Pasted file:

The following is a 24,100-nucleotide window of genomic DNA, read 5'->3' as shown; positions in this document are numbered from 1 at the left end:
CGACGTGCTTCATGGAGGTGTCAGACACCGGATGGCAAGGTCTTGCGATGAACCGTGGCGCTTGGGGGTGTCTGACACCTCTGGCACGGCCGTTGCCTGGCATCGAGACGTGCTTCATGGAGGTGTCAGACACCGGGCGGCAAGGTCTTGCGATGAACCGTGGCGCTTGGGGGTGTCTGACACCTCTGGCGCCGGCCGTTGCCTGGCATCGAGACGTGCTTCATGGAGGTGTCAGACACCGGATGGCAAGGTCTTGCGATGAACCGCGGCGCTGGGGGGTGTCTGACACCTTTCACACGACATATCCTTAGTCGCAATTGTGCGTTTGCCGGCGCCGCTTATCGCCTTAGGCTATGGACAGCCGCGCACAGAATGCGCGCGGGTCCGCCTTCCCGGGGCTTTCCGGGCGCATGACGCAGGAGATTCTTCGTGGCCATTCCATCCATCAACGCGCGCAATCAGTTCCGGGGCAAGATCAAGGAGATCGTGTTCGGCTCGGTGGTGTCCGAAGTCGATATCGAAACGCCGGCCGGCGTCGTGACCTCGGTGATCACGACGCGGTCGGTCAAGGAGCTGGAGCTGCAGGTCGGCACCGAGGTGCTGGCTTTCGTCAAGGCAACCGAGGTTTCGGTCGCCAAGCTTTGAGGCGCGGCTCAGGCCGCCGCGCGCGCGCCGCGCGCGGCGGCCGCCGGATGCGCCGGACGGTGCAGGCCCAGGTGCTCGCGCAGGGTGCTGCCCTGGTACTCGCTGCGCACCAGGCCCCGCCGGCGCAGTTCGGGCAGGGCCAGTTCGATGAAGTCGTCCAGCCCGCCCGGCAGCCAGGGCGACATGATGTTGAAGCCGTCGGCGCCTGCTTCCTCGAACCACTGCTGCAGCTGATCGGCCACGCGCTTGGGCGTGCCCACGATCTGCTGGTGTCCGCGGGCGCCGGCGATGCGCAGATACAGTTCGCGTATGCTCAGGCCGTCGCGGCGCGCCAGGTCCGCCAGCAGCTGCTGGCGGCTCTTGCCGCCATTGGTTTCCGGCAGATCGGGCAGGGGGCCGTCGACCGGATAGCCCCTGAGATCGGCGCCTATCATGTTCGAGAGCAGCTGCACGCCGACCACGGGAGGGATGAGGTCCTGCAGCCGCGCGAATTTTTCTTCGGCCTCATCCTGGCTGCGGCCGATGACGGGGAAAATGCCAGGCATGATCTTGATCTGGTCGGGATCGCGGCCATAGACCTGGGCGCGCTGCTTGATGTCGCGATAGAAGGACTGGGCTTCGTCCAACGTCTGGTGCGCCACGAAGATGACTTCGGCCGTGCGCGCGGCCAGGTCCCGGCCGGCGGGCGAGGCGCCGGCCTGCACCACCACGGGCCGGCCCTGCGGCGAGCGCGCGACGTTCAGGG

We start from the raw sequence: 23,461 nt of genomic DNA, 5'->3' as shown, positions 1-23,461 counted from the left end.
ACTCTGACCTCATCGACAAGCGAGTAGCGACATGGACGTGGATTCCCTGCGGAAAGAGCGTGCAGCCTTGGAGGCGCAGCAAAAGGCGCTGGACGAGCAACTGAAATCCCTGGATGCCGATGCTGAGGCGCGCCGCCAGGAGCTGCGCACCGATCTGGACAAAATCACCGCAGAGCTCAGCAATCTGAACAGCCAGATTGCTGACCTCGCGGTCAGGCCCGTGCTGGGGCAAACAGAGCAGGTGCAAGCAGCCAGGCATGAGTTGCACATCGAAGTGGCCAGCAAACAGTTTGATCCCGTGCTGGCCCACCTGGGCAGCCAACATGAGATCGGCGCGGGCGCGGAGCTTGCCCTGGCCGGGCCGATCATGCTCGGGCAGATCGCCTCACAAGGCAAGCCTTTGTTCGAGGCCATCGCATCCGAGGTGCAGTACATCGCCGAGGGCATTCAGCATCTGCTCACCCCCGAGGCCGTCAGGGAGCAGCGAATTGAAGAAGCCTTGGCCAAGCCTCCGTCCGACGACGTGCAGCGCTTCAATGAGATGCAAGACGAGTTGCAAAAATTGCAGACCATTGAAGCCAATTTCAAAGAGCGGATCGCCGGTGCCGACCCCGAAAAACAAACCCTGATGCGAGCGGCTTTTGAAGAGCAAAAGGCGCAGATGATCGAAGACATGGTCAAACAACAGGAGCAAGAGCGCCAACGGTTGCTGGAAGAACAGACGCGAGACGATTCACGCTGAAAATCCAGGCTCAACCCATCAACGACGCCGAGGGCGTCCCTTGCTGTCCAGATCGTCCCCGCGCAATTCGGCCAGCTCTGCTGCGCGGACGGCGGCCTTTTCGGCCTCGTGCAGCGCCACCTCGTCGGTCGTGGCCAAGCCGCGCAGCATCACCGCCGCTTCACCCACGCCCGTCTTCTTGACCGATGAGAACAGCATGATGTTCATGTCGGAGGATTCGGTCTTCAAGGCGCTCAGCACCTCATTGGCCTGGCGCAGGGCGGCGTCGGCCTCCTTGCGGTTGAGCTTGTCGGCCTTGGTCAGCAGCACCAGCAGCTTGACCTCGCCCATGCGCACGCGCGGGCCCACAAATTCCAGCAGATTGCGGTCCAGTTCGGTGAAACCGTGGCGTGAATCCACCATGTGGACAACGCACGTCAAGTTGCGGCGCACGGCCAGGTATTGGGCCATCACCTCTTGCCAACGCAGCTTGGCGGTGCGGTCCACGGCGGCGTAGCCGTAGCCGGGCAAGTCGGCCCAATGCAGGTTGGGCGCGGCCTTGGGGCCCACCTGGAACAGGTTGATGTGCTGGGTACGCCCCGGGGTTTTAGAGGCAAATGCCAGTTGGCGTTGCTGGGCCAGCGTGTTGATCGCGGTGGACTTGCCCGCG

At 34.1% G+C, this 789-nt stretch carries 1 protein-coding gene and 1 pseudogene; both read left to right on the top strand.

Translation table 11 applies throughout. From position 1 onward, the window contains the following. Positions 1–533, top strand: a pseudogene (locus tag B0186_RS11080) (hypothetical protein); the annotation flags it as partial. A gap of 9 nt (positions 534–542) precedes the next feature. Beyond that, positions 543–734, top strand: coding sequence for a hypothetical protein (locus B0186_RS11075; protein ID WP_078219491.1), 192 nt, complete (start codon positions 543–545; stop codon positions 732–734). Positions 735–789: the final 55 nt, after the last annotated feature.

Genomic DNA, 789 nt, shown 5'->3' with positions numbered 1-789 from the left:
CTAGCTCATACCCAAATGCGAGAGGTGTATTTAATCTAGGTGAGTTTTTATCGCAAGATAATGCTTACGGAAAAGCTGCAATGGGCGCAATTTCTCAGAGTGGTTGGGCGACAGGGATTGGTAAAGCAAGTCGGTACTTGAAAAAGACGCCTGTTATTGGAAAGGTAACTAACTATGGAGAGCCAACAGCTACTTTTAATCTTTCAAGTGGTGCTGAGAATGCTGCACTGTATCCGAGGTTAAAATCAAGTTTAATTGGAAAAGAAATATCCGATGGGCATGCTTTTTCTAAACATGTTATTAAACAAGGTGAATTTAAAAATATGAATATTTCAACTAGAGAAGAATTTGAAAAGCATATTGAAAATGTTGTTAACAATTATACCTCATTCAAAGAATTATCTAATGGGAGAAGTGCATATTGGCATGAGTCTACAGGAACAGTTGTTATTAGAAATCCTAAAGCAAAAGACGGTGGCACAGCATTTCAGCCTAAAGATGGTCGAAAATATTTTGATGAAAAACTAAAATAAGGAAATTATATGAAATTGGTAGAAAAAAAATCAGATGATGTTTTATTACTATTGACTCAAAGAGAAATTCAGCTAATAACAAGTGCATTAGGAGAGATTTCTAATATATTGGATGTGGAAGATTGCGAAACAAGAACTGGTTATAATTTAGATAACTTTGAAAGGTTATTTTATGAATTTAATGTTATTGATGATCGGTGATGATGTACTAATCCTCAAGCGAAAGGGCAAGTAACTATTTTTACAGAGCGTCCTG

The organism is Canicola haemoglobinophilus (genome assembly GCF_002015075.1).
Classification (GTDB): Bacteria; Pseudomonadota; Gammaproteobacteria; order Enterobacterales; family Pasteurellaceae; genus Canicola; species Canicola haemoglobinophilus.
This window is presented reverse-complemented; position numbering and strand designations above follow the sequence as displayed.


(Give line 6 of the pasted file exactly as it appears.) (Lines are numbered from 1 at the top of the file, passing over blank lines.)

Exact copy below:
Translation table 11 applies throughout. From position 1 onward, the window contains the following. Positions 1–533, top strand: a pseudogene (locus tag B0186_RS11080) (hypothetical protein); the annotation flags it as partial. A gap of 9 nt (positions 534–542) precedes the next feature. Beyond that, positions 543–734, top strand: coding sequence for a hypothetical protein (locus B0186_RS11075; protein ID WP_078219491.1), 192 nt, complete (start codon positions 543–545; stop codon positions 732–734). Positions 735–789: the final 55 nt, after the last annotated feature.